As Spring Training began, it was announced that there were two openings in Miami's rotation for the 2016 season, and the early front runners were Tom Koehler, Jarred Cosart, Adam Conley, and Justin Nicolino.
With Cosart able to prove that he was healthy after an ear infection cut his 2015 campaign short, and Conley looking more and more like a number three starter for this team, Nicolino was forced to start the season with Triple-A New Orleans despite only giving up two earned runs over eight and a third spring innings.
However, in light of Cosart's dreadful first few outings for Miami, he was demoted, and Nicolino was called up to take his place. In his first game of the year, Justin Nicolino performed like he deserved a rotation spot all along. The left-hander logged 7.1 scoreless innings in Dodger stadium and allowed two hits and two walks to go along with two strikeouts and the win.
The Dodgers, while 3-7 over their last ten games and .500 overall on the season, are a very talented team, and the Marlins should be very encouraged by what they saw out of their young starter that night. Nicolino still severely lacks the strikeout numbers that top starters in the league rely on to succeed, but his ability to effectively stay out of trouble should be admired.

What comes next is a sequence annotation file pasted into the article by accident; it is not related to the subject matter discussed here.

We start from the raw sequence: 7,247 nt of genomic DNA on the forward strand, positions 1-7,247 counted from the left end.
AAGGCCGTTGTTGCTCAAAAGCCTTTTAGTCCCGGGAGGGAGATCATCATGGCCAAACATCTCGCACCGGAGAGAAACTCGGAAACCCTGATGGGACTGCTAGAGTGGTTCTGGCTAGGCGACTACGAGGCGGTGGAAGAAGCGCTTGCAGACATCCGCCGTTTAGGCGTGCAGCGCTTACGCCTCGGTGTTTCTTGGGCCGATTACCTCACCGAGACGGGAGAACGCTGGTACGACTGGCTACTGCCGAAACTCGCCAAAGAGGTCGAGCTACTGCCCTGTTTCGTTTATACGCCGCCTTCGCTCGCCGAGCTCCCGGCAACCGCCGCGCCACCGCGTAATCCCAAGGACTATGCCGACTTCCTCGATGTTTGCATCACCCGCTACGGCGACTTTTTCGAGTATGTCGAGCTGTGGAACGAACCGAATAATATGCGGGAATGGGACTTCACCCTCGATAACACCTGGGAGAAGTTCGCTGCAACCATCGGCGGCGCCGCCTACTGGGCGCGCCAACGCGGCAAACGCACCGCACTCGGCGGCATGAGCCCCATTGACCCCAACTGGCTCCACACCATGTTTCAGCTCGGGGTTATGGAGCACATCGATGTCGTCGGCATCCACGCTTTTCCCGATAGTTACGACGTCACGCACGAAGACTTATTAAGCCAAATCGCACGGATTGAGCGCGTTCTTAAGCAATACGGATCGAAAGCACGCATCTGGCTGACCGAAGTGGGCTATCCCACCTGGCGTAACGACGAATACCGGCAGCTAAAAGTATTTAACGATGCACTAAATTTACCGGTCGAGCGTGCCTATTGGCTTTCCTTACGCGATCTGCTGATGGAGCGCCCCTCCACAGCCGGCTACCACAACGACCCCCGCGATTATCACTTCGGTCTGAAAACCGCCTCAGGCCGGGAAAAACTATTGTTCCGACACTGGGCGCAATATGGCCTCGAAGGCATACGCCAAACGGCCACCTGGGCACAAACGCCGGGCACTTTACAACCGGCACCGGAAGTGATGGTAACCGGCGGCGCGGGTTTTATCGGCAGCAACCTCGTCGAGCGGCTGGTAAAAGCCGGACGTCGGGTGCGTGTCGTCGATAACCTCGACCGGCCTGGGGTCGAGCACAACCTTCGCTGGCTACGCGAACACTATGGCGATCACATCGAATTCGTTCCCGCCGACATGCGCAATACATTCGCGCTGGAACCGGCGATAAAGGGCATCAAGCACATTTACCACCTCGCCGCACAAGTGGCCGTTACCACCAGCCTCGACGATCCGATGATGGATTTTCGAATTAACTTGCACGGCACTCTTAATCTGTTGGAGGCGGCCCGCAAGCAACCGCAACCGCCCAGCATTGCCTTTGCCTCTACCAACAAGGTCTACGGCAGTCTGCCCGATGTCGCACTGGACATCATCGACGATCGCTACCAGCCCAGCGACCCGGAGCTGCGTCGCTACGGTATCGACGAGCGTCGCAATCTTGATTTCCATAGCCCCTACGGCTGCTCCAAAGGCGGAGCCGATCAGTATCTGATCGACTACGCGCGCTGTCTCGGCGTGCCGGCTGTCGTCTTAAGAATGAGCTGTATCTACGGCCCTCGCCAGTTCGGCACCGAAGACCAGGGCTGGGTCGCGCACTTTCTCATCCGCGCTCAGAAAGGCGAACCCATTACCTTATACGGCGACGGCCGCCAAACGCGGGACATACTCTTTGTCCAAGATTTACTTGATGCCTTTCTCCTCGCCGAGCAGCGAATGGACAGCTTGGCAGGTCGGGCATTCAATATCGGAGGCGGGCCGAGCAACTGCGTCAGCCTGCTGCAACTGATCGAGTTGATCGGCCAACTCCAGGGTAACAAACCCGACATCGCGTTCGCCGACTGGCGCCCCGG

Dating back to the last month of last season, Justin Nicolino currently owns a three start win streak, and an ERA of 1.27 over that span. Before Adam Conley's no-hit start the other night, Nicolino's first start of the season was the deepest a Marlins starter had gone into a ballgame in 2016, and that includes staff ace Jose Fernandez.
Nicolino has been overlooked on numerous occasions during his career, with the perfect example being the start of this season, when he pitched better than Tom Koehler (who gave up eight earned runs on Sunday, by the way) in Spring Training but still got sent to the minors to start the year due to, primarily, less big league experience. If Nicolino can get the better of the Arizona Diamondbacks tonight, though, he might just guarantee himself a start every fifth day for the near future.
For the Miami Marlins, left-handed starting pitchers have been like buses; you don't see one for ages, four years, in this case (Mark Buehrle was the last regularly starting lefty), and then three come at once. Even though three left-handers in the rotation may seem unbalanced to some, Wei-Yin Chen, Adam Conley and Justin Nicolino represent the future of this organization.
Nicolino deserved to start in Los Angeles, and he earned his start tonight in Miami. Another strong performance, at a ballpark where the Marlins are currently struggling to score runs, will prove further that he is ready to make that next step, and stay in the majors for good this time.